The Albemarle Basin
The Meherrin is one of five rivers that drain the
Piedmont and Coastal Plain of southern Virginia
and northern North Carolina. The Blackwater,
Nottoway, Meherrin, Chowan and Roanoke rivers
are all part of an ancient system draining into
Albemarle Sound, itself an ancient river valley
drowned by rising sea level.
All five of these waterways belong to a river
class known as blackwater rivers. Blackwater
rivers have a deep, slow-moving channel that
meanders through lowland forests of the
Piedmont and wetlands of the coastal plain.
The dark color is derived from a group of
chemical compounds known as tannins that are
leached from plant debris in the river, resulting
in a transparent, slightly acidic water that is
darkly stained, resembling tea or coffee.
The Meherrin River originates by the joining of
three branches: the North Fork, the Middle Fork
and the South Fork. All three branches begin
in eastern Charlotte County, Virginia, where
spring-fed creeks form their headwaters.
The Meherrin flows southeastward across the
Piedmont separating Mecklenburg and Lunenburg
Counties, crosses the Fall Line at Emporia,
Virginia, then meanders through the Atlantic
Coastal Plain in Brunswick, Greensville and
Southampton Counties in Virginia. In North
Carolina, the Meherrin is joined by the Nottoway
and Blackwater Rivers to form the Chowan River,
a major contributor of fresh water to Albemarle
Virginia Scenic River Status
The Meherrin is a simply beautiful river in its own right. The steep riverbanks have rarely if ever been logged, and much of the river is buffered by a true old-growth forest -- a rare glimpse of what our land was like when Southside Virginia was still a wilderness. The river is largely hidden from view by a thick forest of pine, oak, hickory, maple, sweetgum, dogwood, poplar and wild cherry. The trees along the steep banks lean well over the river and create a canopy more typical of waterways much further south. Public interest in the river has taken on a new life with the restoration of the Whittle's Mill site. It is an increasingly popular river for canoe and kayak adventures, and the river brings many visitors to Southside Virginia.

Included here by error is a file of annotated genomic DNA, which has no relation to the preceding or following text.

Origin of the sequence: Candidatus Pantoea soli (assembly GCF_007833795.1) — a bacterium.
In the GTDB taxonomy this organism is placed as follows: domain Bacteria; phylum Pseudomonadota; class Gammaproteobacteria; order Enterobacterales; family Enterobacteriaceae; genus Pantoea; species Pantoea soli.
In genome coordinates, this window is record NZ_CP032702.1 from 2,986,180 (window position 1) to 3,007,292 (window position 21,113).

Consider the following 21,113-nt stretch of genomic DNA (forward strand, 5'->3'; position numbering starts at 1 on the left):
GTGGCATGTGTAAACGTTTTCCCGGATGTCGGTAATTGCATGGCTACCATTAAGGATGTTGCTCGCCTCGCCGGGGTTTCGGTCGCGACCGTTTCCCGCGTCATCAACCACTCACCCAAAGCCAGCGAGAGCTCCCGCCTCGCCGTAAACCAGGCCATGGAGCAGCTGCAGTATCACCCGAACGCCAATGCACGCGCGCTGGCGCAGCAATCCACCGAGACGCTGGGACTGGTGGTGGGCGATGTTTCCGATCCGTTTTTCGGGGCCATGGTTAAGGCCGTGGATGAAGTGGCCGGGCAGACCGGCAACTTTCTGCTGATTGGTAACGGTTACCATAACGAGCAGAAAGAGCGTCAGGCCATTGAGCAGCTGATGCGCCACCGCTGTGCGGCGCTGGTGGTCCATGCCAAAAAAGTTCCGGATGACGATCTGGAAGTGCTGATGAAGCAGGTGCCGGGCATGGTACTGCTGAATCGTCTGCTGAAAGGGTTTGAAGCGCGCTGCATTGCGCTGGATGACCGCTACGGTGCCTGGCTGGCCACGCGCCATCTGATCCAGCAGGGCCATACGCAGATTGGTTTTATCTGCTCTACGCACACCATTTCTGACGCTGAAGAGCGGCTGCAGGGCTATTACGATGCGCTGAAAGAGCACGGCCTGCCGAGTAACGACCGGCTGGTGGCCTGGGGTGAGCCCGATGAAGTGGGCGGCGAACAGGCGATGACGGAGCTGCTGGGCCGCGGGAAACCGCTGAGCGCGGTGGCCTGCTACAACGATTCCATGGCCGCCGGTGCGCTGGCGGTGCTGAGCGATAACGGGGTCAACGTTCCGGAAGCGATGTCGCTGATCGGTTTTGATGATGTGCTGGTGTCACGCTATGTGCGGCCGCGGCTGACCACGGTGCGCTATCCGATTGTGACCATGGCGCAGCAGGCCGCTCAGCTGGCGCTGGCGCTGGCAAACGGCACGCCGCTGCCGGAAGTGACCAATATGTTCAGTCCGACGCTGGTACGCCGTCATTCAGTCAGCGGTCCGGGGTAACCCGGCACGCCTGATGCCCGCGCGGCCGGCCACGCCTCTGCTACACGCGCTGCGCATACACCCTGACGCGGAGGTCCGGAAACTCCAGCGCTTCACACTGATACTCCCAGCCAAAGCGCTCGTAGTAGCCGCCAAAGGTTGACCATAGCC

The Meherrin Forest is a primary refuge for wildlife.
Deer, muskrat, fox, turkey, quail, bobcat, snapping
turtle, raccoon, beaver, freshwater mussels, owl,
black bear and eagle all find refuge along the river.
Bluegill, white and black crappie, channel catfish,
largemouth bass and walleye populate the river.
The millpond upstream of Whittle's Mill is one of the
best sites for smallmouth bass in Southside Virginia.
Small rivers across America are under assault from
the pressures of relentless development, agricultural
runoff and increasing population. The Meherrin River
remains an unpolluted and largely free-flowing river.
Currently, the section of the Meherrin River
separating Mecklenburg and Lunenburg Counties is
the only part of the waterway not yet designated a
Virginia Scenic River, a status that highlights and
protects rivers with exceptional scenic, historic and
natural qualities. The river is of exceptional
scientific interest. To biologists, the diverse
population of aquatic species serve as a measure
of the health of the freshwater system, the reach
of invasive species and the influence of global
climate change on the natural environment of